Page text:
Thanks to a friend of mine, I inherited a region-free DVD player and the German director’s cut 3-DVD set of “Until the End of the World.” This film by Wim Wenders is a no-longer-available in the U.S. 1991 sci-fi saga starring William Hurt, Solveig Dommartin and Sam Neill about a futuristic 1999 world with great technological advances in which the world may be about to end due to a malfunctioning nuclear satellite. Against this backdrop, three lovers tour the globe, for reasons involving a massive amount of stolen money and a mysterious invention which may allow the blind to see.
I don’t want to talk about this film’s plot too much because it’s not the movie’s strength. The film’s strengths are its performances, its ideas, the depiction of technology, the music, the locations, and the special effects. First, all the performances are good and draw the viewer in. Max Von Sydow and Jeanne Moreau are the best actors, performing their hearts out as an inventor and his blind wife. The main trio of actors (see above) are also good as characters whose motivations are somewhat mysterious.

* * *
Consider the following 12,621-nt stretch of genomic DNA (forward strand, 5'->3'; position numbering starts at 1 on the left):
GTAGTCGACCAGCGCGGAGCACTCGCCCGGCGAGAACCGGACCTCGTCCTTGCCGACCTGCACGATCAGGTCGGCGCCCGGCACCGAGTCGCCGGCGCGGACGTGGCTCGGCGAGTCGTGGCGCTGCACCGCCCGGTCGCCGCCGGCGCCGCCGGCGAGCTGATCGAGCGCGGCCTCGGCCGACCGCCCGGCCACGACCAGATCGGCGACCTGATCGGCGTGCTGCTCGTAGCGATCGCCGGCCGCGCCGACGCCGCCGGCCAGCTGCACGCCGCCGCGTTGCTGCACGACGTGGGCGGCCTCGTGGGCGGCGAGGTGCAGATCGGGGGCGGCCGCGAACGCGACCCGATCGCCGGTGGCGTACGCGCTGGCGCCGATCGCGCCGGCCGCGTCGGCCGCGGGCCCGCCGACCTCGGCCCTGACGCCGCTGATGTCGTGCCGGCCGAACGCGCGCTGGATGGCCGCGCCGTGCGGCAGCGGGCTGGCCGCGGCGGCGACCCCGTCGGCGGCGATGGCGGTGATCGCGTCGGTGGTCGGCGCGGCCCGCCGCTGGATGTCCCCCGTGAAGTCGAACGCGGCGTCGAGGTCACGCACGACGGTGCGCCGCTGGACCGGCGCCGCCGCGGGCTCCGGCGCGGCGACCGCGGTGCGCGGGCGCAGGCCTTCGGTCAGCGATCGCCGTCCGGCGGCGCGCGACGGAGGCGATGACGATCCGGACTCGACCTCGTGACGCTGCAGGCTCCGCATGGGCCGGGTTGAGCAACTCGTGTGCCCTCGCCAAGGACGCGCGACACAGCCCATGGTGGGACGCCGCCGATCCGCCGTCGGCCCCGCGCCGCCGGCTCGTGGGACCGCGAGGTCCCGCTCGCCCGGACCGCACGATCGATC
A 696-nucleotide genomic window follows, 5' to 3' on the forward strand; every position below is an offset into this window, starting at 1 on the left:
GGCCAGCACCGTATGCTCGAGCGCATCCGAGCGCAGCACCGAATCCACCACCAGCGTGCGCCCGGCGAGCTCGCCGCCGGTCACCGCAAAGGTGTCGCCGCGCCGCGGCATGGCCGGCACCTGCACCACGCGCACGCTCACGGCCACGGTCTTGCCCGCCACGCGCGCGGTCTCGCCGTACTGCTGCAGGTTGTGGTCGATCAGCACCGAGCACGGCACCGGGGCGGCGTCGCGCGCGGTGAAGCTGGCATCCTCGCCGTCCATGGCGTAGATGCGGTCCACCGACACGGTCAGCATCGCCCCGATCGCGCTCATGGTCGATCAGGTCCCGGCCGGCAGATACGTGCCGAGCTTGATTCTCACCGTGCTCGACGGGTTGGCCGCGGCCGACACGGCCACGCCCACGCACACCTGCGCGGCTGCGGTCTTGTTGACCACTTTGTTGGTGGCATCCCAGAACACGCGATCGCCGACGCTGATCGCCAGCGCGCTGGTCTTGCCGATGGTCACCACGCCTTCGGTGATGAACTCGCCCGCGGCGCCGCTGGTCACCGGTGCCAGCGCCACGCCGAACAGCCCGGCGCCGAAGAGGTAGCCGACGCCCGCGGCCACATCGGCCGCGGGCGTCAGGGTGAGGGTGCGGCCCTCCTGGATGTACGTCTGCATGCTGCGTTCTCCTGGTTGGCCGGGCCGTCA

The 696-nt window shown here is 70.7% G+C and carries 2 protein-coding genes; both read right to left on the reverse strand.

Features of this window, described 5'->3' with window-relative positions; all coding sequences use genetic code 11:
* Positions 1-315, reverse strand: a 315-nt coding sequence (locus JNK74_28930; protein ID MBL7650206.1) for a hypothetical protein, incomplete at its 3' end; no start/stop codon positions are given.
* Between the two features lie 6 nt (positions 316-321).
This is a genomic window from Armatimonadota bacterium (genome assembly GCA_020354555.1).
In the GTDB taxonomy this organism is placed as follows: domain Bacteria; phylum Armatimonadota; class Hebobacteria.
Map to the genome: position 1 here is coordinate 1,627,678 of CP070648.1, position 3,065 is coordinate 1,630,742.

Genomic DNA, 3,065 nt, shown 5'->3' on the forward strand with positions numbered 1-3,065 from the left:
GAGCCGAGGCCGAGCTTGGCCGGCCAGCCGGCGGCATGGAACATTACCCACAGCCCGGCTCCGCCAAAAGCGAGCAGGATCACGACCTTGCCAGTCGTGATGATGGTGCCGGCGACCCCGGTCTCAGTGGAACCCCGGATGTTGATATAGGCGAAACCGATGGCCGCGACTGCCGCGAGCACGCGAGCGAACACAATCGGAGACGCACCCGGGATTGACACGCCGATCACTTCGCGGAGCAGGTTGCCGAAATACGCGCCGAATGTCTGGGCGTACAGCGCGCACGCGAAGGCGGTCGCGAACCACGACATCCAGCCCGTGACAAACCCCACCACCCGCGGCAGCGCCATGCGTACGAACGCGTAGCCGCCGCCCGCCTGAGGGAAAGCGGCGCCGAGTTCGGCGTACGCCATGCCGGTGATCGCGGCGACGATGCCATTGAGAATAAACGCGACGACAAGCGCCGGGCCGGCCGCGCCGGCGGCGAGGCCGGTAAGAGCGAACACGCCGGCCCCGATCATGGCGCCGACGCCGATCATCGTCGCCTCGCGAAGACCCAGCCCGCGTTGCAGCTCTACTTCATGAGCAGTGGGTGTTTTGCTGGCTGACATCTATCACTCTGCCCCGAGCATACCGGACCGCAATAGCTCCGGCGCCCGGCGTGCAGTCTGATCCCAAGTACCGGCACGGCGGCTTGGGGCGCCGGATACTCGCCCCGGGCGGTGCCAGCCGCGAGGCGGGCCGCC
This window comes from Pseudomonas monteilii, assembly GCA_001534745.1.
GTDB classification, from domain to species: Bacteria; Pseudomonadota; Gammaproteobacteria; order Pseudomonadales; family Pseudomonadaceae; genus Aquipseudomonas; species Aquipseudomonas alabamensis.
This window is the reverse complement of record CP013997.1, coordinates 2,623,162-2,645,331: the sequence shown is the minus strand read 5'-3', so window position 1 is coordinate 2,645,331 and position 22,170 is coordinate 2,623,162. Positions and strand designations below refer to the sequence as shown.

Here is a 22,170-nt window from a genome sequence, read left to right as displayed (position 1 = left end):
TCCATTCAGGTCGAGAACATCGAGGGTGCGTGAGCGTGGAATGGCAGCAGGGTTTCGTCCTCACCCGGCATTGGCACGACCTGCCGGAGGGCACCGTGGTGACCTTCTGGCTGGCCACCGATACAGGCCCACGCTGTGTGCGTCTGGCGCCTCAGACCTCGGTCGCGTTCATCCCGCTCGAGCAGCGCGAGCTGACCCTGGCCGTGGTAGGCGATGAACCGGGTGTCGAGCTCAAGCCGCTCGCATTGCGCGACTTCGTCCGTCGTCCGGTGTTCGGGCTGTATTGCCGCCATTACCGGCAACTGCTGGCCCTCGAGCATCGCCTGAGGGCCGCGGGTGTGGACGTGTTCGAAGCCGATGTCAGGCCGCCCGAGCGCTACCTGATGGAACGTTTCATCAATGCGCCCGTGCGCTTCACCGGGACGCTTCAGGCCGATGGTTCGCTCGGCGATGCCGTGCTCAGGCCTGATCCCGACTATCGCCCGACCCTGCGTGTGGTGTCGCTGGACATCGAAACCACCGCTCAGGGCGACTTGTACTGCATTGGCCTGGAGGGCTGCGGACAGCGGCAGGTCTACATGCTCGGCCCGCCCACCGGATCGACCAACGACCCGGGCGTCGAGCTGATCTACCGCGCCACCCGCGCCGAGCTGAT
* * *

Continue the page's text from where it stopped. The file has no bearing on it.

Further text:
The ideas of technology that can help the blind see and, later, allow the recording of dreams are rather stunning. In terms of general depiction of technology, you can find GPS’s, cell phones, video phones, and other devices which are indeed in use now. Illuminati coding was present in this film, as it was in Back to the Future II. Other classics such as Metropolis, and Things to Come also were the elite hinting at what the future what be like according to their plan.
The soundtrack features R.E.M., the Talking Heads, Depeche Mode, Nick Cave, Julee Cruise, Elvis Costello, U2, Peter Gabriel, K.D. Lang, and others performing music composed for the film. In the short version, you hear only parts of these songs but in this 280-minute director’s cut you hear the entire songs. The film also was shot on four continents in ten countries, which is a level of verisimilitude that I have never seen in a film. The special effects, which use then new high definition technology to show images that the blind can see as well as the recording of dreams, still amaze today. What’s it all about? I think the director is saying that technology is a wonderful thing but it’s bad to worship it or become too dependent on it.
Anyway, this film is supposed to come out on the Criterion collection and was rereleased in America in 2015. I can’t think of a better introduction to foreign cinema than this German classic (mostly in English though).. The short. 158-minute original release version on VHS and laserdisc was good, but of you get a chance to see the Director’s Cut. don’t miss it. It’ll change your life.